Thank you to Cigar Aficionado for this great video on how to light a cigar.
Believe it or not, learning how to properly light a cigar can help save a lot of frustrations for your cigar smoking experiences. This video does a great job of explaining how to light your cigar properly without getting overly pretentious or picky about it.
Is there a wrong way to light a cigar? … Yes… yes there is. Burning or charring your cigar will ensure the entire smoke has that extra little bit of charcoal taste to it as your first draws will carry charred ash down the length of the cigar with them. Lighting your cigar on one side more than the other will all but guarantee your cigar will burn unevenly to the end (no matter how many times you try to correct it). Or my personal favorite, using sulfur-based matches so you taste the wonderful hint of hard-boiled eggs while you smoke. Who doesn’t love a hearty breakfast with their cigar?
The goal of “properly” lighting your cigar is to toast the tobacco just enough to get the oils coming out of the leaves (where all the flavor is) without burning those oils and tainting the remainder of your smoking experience. It may take a few more seconds to get a full light, but since you’re going to be sitting there with that cigar for the next hour anyway, why not use those few seconds at the beginning to make sure your next hour is actually enjoyable.
Ways to light: Torch flame, Soft flame, Matches
- A butane torch lighter is the most popular method to light a cigar because it’s quick and efficient and requires the least skill.
- A soft flame lighter has the benefit of bringing the tobacco up to temperature more slowly. The downside is it takes more work to fully ignite the foot. It’s also less precise if you need to touch up the cigar.
- Matches are the preferred method of cigar purists because there is no fuel to taint the flavor of the cigar. That said, today’s butane burns very clean. The downside to matches is they are the slowest to light and the least windproof. In addition, matches can break causing an accident.
- Once you light a cigar there is no going back. It is important to inspect your cigar before enjoyment to ensure the best experience.
- Squeeze test
- Put the cigar next to your ear and give it a gentle squeeze. If you hear the tobacco cracking loudly the cigar is too dry.
- If you hear nothing and the cigar feel soft the cigar is too wet.
- If you hear a faint crackle and the cigar springs back when you squeeze it, then it’s perfectly humidified and ready to be enjoyed.
- Pre-light aroma
- Remove your cigar from the cellophane and smell the foot. If the tobacco smells good, it usually will taste good.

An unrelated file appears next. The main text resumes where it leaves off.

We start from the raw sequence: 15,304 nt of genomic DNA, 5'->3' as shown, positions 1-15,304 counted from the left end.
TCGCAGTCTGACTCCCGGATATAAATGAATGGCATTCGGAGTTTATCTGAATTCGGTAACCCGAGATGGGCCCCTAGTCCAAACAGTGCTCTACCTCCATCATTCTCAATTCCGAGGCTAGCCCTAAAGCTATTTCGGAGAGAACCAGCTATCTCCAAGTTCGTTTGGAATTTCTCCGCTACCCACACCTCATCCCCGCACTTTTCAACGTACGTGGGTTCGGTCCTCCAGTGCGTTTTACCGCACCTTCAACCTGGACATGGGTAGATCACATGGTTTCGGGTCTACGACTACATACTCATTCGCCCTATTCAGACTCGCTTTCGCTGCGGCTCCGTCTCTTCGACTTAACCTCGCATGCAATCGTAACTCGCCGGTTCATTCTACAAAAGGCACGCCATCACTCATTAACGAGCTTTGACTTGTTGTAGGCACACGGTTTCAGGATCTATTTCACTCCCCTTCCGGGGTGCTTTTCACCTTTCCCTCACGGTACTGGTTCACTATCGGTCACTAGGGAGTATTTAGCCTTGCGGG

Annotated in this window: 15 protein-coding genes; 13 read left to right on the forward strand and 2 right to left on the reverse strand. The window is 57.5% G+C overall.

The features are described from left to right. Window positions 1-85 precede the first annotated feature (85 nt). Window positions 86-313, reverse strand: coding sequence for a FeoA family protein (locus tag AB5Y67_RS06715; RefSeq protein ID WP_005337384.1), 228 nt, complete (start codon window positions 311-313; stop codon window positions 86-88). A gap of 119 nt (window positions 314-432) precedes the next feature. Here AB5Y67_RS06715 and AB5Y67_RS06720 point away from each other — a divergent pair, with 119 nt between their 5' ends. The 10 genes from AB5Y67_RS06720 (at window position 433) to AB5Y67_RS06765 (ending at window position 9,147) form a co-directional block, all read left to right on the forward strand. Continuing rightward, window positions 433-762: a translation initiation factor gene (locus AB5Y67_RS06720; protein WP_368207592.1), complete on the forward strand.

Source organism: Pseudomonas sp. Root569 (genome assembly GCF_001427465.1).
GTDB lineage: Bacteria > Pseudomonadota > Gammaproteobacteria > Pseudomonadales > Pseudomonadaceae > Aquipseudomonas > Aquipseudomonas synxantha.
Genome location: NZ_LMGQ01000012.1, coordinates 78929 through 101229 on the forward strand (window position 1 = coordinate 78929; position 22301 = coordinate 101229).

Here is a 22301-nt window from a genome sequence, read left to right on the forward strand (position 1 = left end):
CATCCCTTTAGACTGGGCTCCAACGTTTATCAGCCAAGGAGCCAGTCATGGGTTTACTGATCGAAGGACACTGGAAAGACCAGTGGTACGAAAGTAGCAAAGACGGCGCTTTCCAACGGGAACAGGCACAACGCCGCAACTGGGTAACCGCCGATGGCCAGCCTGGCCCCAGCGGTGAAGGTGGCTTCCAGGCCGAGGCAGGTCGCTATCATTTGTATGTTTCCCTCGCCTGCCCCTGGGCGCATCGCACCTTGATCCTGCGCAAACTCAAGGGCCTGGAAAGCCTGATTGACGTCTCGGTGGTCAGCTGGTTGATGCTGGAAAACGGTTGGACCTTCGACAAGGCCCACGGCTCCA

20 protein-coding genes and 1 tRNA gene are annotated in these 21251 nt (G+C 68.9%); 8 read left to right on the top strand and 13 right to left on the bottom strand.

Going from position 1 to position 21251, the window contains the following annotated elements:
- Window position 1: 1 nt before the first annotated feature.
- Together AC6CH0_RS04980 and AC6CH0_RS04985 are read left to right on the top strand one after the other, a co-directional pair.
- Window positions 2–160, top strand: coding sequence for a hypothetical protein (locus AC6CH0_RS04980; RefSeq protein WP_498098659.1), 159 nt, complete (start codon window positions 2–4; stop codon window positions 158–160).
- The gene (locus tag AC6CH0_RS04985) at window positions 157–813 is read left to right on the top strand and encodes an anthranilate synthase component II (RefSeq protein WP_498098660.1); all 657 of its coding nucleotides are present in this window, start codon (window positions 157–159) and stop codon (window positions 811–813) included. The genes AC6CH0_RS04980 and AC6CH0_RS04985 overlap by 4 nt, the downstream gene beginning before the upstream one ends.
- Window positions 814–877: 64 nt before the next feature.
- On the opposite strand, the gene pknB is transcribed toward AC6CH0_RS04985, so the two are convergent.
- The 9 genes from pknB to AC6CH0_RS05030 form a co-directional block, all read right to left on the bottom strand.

- If there is a bitter or ammonia-like smell the cigar needs more time to age in your humidor. Don’t fret, ammonia is a natural byproduct of cigar fermentation.
- Cold draw- After passing the first two tests, cut off the cap and take a draw. This serves two purposes:
- It ensures a proper cut and an even draw.
- You can taste the tobacco before you light the cigar. A cigar that tastes unpleasant should return to your humidor to further age.
Toasting the foot
Taking your time to light a cigar will save you a whole lot of hassle. Start by toasting the foot by keeping the flame near but not touching the tobacco. You want to gradually ignite the foot. It’s a lot like cooking a fine roast. You can cook a roast quickly at a high temperature, but it won’t taste as good as a slow cooked roast that has ample time to reach its final temperature.
Draw and roll
After the foot has a gentle char, insert the cigar in your mouth and draw. The flame from the lighter will pull towards the foot. With each draw roll the cigar a ¼ turn with your index finger and thumb. Repeat 4-6 turns. Remember to draw the flame to the cigar and not the cigar to the flame. This will prevent scorching the wrapper.
Check your work
This is the most overlooked step. After 4-6 draws, turn the foot of your cigar towards you gently blow on it. If the entire foot lights up orange, you have completed a perfect light. If not, take note of the unlit area and repeat the draw and roll. A good burn requires a good light. If all your cigars are burning crooked, it likely has more to do with the light than the construction of the cigar.
- Even the best light can be susceptible to an uneven burn for a multitude of reasons. If the imperfection is minimal I recommend allowing the cigar to correct itself first.
- If it interferes with your enjoyment, correct the burn by removing the ash and lighting the unlit area.
- Using a cedar to light
- If you want to show off or like a challenge, light your cigar with a cedar spill. A cedar spill is a thin piece of cedar designed to light cigars. You can make your own by looking inside a box of cigars for a thin piece of cedar. Break off a ½” slice and ignite it with your lighter.
- The taste of burning cedar complements the tobacco and ensures the sulfur fumes of matches or a slight hint of butane from your lighter never get near your cigar.
For clarity on some of the terms used in this article, visit our Terms Glossary.